Students will learn about nutrition and different types of physical activities, including cardio and seated. Students will design an obstacle course to learn about cardio physical activity and participate in information stations about nutrition and seated physical activities.
Students will compare the ways that alcohol, tobacco, and vaping can negatively affect a person’s health. They will then participate in a mock debate before deciding which risky behavior will pose the biggest risk to their future health based on their learning.
Students will review their sedentary hobbies, such as watching television or playing video games, and design a physical activity challenge that will help them increase their physical activity during these hobbies. They will explain how their plan could help them reach their daily physical activity recommendations.
After reviewing the elements of a standard nutrition label, students will learn how to interpret ingredient lists, including learning if the order of ingredients matters, how to differentiate between naturally occurring ingredients and chemicals, and draw conclusions about whether examples would be nutritious food choices.
Lead students through an exploration of health concepts and prevention of noncommunicable diseases with these standards-aligned, instructional resource bundles. Each lesson features digital media, engaging animation, and online resources. The lessons encourage student collaboration, communication, and engagement around key health skills.
Help put students on the path towards improving their eating habits as they learn how to apply dietary guidelines to nutritious meal plans they create for themselves.
This digital lesson will guide students through an exploration of the link between physical activity and health. In stations, students will try different forms of physical activity, investigate how their body reacts to different types of exercise, and learn more about each activity’s specific positive effects. Students will then examine their current level of activity and create an action plan to help them work toward achieving 60 minutes of physical activity each day.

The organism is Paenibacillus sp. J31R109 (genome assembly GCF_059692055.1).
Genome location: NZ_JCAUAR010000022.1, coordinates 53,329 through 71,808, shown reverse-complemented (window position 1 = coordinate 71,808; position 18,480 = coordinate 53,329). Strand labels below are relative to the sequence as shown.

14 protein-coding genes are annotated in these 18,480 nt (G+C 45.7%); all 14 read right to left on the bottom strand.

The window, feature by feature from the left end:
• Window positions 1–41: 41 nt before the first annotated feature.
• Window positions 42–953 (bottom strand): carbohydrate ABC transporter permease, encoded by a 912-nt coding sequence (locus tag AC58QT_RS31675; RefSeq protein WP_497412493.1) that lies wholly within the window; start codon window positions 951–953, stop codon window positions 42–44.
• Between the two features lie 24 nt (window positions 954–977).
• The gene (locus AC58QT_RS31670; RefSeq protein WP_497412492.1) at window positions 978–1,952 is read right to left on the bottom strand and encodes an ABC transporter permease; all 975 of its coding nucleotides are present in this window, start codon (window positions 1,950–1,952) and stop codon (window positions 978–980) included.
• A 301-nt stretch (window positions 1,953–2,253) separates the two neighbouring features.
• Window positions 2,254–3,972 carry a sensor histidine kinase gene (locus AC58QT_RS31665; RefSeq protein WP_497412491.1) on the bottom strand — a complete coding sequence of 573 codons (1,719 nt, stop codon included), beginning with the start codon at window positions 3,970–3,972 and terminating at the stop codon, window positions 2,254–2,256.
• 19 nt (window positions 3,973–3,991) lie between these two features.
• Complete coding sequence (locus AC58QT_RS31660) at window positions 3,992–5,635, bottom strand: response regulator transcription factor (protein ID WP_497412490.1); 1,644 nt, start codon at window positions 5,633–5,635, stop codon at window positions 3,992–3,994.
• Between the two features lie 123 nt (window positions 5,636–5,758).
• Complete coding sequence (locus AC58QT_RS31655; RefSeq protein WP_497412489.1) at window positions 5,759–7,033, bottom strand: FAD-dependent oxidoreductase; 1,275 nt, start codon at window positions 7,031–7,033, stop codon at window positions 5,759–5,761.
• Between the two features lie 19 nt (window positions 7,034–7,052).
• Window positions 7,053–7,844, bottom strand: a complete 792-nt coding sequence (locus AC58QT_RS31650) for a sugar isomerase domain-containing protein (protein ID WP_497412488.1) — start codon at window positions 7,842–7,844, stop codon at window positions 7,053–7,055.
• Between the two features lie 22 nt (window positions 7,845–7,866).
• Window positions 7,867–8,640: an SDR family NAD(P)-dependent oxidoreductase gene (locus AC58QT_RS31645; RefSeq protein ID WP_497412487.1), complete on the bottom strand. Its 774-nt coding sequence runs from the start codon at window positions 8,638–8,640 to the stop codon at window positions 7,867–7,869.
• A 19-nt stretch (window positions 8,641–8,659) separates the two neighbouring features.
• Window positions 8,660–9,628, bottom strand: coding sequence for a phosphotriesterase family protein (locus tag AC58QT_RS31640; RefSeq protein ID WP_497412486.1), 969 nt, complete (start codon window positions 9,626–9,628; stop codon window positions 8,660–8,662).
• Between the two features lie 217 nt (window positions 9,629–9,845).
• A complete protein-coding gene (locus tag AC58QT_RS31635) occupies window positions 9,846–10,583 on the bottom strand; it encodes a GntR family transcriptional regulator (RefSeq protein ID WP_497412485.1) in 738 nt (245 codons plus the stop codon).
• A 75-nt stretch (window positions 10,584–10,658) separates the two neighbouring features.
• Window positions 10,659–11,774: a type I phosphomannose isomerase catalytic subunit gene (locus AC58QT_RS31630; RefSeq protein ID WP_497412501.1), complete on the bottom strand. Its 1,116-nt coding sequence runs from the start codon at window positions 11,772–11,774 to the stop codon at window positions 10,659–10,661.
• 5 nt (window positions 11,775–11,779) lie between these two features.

Building off the popularity and efficiency of YouTube workouts, student groups will collaborate to create the content for a short workout routine. They will learn the difference between aerobic, muscle-strengthening, and bone-strengthening activities in order to create a routine that touches on three important types of physical activity. Students will then share their workout routines as they work toward accomplishing their 60 minutes of daily physical activity
In this lesson, students will discover how type 2 diabetes develops and what may be done to help reduce the risk of this noncommunicable disease. Students will then take the information they learned and create an infographic.
Students will learn the basics of blood pressure by participating in a demonstration using balloons, water, and air. Building on that experience, they will learn what it means to have “high blood pressure” before evaluating lifestyle choices and their effects on heart health.
Clap-stomp-jump! Using creative combinations of these motions, students will develop challenging movement patterns to increase their heart rates through physical activity. Students will learn to measure their heart rates by taking their pulses.